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NASA’s latest discovery is a small island from an underwater volcano in Pacific

The National Aeronautics and Space Administration (NASA) has now discovered a new island in the southwest Pacific ocean, which now covers an area of 24,000 square metres.

In a statement, the US space agency said that a seafloor ridge stretching from New Zealand to Tonga has the highest density of underwater volcanoes in the world. On September 10, one of the volcanoes awoke and the Home Reef repeatedly oozed lava and ejected plumes of steam and ash.

The NASA statement said that a new island rose above the water surface which was captured by the Operation Land Imager-2. According to report, the previous research suggested that the plumes of superheated acidic seawater contained particulate matter, volcanic rock fragments and sulphur.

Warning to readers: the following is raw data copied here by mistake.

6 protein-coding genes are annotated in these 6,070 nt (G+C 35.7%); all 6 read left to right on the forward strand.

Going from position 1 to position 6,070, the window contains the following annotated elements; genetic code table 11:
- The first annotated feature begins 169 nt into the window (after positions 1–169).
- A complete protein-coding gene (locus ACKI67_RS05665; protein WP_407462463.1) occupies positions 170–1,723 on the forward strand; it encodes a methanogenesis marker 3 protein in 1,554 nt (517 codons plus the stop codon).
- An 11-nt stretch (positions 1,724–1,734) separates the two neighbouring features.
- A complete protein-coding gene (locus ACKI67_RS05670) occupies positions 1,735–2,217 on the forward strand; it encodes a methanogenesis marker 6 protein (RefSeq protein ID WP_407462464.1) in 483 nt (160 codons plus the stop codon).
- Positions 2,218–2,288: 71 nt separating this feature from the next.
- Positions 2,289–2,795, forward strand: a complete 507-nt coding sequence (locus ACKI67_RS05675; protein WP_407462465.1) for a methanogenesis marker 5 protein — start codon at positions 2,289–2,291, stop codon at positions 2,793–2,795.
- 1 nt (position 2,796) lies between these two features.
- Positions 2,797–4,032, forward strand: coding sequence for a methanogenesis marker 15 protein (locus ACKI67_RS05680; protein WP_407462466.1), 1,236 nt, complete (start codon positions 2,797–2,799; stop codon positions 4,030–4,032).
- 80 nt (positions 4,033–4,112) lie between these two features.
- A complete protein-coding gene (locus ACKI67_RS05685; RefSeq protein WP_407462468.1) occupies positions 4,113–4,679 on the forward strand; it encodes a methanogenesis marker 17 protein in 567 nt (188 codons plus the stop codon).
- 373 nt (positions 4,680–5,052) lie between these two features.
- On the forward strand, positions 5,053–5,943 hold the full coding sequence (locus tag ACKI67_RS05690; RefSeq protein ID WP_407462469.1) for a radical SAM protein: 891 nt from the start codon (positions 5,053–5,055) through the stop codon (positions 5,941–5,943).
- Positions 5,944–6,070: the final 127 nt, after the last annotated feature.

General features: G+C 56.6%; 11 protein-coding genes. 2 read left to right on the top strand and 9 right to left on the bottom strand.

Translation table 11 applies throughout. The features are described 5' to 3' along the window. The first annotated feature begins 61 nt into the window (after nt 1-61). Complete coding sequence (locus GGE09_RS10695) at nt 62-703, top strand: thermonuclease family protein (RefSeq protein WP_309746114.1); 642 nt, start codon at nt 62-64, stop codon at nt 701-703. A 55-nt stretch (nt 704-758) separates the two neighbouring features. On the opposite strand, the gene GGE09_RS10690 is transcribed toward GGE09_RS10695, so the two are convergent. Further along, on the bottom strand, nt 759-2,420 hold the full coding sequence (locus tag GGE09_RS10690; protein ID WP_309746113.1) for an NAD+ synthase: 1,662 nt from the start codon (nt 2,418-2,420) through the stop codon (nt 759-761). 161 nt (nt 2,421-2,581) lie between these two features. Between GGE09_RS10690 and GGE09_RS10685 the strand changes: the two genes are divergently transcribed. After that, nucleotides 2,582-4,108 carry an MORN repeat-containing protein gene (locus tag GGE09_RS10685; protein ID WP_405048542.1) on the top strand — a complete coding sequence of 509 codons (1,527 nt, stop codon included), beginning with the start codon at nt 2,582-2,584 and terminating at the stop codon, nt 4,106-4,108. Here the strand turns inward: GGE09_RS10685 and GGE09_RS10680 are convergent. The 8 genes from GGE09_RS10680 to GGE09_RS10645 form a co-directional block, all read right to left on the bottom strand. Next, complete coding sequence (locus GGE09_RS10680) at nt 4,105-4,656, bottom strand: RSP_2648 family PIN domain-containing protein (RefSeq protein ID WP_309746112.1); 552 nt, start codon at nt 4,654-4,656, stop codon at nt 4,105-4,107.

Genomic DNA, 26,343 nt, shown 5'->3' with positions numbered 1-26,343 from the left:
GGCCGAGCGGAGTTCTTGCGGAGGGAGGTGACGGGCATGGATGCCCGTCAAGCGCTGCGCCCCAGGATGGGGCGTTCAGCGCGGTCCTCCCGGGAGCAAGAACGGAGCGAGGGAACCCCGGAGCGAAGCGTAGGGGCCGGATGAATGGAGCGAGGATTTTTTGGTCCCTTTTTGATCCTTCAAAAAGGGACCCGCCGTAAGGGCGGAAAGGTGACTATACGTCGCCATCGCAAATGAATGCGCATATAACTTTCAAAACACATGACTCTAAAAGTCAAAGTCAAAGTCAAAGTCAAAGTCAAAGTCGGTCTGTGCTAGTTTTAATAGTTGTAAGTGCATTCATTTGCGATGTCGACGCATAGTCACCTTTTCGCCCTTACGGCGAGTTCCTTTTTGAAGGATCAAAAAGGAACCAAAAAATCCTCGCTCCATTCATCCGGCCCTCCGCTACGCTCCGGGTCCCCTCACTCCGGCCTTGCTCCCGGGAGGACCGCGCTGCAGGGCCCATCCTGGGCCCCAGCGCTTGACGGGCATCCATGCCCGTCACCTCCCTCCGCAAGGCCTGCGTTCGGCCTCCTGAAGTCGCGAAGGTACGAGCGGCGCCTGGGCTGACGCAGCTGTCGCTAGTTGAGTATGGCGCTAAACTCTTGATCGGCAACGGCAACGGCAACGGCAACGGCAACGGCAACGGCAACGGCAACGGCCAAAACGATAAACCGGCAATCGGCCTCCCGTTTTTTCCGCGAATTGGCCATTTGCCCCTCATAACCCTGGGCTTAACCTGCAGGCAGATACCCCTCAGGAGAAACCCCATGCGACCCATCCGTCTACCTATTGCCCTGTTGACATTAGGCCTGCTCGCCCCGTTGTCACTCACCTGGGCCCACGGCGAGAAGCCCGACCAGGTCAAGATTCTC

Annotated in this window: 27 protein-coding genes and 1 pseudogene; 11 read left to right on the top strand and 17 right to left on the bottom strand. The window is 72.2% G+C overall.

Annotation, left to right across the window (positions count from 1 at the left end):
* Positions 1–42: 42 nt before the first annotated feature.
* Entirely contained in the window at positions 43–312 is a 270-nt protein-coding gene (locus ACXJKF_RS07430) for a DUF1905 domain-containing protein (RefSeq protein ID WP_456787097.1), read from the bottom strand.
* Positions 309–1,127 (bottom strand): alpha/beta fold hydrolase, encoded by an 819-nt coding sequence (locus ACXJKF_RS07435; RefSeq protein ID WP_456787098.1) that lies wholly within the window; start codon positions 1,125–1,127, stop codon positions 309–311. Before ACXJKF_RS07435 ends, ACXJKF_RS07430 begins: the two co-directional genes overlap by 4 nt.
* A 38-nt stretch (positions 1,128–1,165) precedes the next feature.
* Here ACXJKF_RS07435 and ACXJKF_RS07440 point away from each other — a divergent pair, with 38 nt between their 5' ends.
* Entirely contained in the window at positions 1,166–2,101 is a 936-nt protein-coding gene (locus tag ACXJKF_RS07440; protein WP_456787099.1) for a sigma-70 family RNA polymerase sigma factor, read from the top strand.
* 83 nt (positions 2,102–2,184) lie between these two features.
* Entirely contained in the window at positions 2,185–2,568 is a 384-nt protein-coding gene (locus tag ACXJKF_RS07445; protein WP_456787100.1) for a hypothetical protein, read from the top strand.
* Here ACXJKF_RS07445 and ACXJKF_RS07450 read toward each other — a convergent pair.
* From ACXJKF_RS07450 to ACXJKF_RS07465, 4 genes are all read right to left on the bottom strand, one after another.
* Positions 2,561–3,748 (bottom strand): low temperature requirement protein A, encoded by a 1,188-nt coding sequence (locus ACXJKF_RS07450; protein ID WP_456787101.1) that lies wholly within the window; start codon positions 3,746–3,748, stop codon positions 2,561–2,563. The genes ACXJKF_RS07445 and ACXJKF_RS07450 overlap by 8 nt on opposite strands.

On September 14, the researchers at the Tonga Geological Services had estimated this small new island to be 4,000 square metres, but it grew to over 24,000 square metres by September 20. The new island is located southwest of Late Island, northeast of Hunga Tonga-Hunga Ha‘apai.

The NASA statement said the island created by submarine volcanoes are often-shortlived, though they stay for years. The Home Reef, which sits within the Tonga-Kermadec subduction zone, has four recorded periods of volcanic eruptions which include events in 1852 and 1857.

The small islands that were formed after both the events and later in 1984 and 2006, produced islands with cliffs that were 50-70 metres high. An island was created after a 12-day eruption from the Late’iki Volcano in 2020 but was washed away after two months.

“The volcano poses low risks to the aviation community and the residents of Vava‘u and Ha‘apai,” the NASA statement quoted Tonga Geological Service.

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